• Kartesz, J.T. 1994. A synonymized checklist of the vascular flora of the United States, Canada, and Greenland. 2nd edition. 2 vols. Timber Press, Portland, OR.

  • Kartesz, J.T. 1999. A synonymized checklist and atlas with biological attributes for the vascular flora of the United States, Canada, and Greenland. First edition. In: Kartesz, J.T., and C.A. Meacham. Synthesis of the North American Flora, Version 1.0. North Carolina Botanical Garden, Chapel Hill, N.C.

  • Ogle, D.W. 1991a. Spiraea virginiana Britton: I. Delineation and distribution. Castanea 56(4): 287-296.

  • Ogle, D.W. 1991b. Spiraea virginiana Britton: II. Ecology and species biology. Castanea 56(4): 297-303.

  • Ogle, D.W. 1991c. Virginia's Endangered Species: Proceeding of a Symposium. Coordinated by Karen Terwilliger. Nongame and Endangered Species Program, Virginia Dept. of Game and Inland Fisheries. The McDonald and Woodward Publishing Co. Blacksburg, VA.

  • Ogle, D.W. 1992. Virginia spiraea (Spiraea virginiana Britton) recovery plan. U.S. Fish and Wildlife Service, Region 5, Newton Corner, Massachusetts. 41 pp.

  • Patrick, T.S., J.R. Allison, and G.A. Krakow. 1995. Protected plants of Georgia: an information manual on plants designated by the State of Georgia as endangered, threatened, rare, or unusual. Georgia Dept. Natural Resources, Wildlife Resources Division, Georgia Natural Heritage Program, Social Circle, Georgia. 218 pp + appendices.

  • Rawinski, T.J. 1988. Final Status Report: The Distribution and Abundance of Virginia spiraea (Spiraea virginiana). Submitted to US Fish and Wildlife Service.

  • Rossell, C. R. Jr., K. Selm, H. D. Clarke, J. L. Horton, J. R. Ward, and S. C. Patch. 2013. Impacts of beaver foraging on the federally threatened Virginia Spiraea (Spiraea virginiana) along the Cheoah River, NC. The Southeastern Naturalist 12 (3): 439-447.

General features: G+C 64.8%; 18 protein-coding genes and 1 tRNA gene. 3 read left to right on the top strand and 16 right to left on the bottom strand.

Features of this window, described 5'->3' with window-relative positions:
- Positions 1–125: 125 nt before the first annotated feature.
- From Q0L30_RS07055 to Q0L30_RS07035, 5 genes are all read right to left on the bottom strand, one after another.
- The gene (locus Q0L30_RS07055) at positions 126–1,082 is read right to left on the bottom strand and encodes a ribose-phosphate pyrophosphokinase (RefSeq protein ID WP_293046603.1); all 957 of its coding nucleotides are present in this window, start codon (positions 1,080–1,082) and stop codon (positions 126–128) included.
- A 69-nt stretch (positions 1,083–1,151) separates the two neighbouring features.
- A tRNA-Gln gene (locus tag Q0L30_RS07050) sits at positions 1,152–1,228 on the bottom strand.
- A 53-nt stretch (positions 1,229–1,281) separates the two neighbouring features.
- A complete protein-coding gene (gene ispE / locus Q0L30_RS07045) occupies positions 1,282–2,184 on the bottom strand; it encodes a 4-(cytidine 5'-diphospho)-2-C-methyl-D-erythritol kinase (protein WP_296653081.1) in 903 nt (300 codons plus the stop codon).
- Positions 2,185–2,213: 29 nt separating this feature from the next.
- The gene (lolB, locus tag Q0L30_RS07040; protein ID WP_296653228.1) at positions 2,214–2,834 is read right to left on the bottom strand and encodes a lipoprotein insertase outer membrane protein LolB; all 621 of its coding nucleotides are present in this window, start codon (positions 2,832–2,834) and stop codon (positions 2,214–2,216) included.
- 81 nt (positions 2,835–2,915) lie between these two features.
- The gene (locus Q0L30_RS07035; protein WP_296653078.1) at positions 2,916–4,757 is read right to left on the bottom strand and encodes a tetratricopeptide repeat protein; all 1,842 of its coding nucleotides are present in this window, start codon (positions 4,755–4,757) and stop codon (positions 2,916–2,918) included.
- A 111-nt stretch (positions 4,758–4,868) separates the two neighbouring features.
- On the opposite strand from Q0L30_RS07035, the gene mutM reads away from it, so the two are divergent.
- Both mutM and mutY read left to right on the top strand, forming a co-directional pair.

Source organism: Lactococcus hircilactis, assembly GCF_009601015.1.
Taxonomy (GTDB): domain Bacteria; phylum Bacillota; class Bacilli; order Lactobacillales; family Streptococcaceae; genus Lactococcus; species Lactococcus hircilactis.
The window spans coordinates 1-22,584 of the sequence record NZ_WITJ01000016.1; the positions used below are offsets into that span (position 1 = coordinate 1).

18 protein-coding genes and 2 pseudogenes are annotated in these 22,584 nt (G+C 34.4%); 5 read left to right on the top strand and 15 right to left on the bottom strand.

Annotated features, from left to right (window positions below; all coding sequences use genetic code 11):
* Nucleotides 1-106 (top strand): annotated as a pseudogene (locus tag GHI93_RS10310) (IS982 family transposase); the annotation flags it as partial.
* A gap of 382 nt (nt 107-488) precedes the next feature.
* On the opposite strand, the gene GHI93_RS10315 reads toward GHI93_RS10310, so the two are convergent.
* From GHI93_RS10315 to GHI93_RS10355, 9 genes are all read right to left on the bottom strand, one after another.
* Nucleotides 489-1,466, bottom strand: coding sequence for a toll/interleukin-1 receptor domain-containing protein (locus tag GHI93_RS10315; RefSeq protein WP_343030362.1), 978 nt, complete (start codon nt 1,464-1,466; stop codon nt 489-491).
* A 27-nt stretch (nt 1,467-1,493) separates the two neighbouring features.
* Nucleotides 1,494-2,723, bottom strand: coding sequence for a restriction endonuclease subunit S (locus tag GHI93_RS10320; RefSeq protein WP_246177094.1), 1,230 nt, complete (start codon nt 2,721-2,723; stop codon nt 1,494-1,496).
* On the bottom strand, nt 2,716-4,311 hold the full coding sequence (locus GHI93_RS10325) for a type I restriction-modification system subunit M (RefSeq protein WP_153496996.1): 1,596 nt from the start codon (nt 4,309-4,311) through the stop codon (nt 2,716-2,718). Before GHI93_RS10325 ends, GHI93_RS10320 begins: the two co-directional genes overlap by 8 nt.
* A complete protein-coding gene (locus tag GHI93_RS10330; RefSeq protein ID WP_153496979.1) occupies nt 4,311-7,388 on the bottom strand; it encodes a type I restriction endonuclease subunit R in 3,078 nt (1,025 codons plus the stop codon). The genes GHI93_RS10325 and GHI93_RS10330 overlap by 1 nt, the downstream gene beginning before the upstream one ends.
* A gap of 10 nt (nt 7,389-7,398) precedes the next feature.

• Southern Appalachian Species Viability Project. 2002. A partnership between the U.S. Forest Service-Region 8, Natural Heritage Programs in the Southeast, NatureServe, and independent scientists to develop and review data on 1300+ regionally and locally rare species in the Southern Appalachian and Alabama region. Database (Access 97) provided to the U.S. Forest Service by NatureServe, Durham, North Carolina.

  • Stine, S.J., Jr. 1993. Inventory for Virginia Spiraea (Spiraea virginiana Britton) in Ohio. US Fish and Wildlife Service Project No. E-2-1, Study No. 204.

  • Strausbaugh, P.D., and E.L. Core. 1978. Flora of West Virginia. Seneca Books, Inc., Grantsville, WV. 1079 pp.

  • Sutter, R.D., V. Frantz, and K.A. McCarthy. 1988. Atlas of rare and endangered plant species in North Carolina. North Carolina Dept. Agriculture, Plant Protection Section, Conservation Program, Raleigh, North Carolina. 174 pp.

  • U.S. Army Corps of Engineers. 1995. Biological Assessment for Spiraea virginiana: Levisa Fork Project. U.S.A.C.E., Huntington District, Huntington, WV.

  • U.S. Fish and Wildlife Service (USFWS). 1990. December last update. Virginia spiraea (Spiraea virginiana) Species Account. Endangered and threatened species of the southeastern United States (The Red Book), FWS Region 4. Online. Available: http://endangered.fws.gov/i/q/saq64.html (accessed 10 August 2004).

  • Weakley, A. S. 2004. Flora of the Carolinas, Virginia, and Georgia. Draft as of March 2004. UNC Herbarium, North Carolina Botanical Garden, Chapel Hill. Available online: http://www.herbarium.unc.edu/flora.htm. Accessed 2004.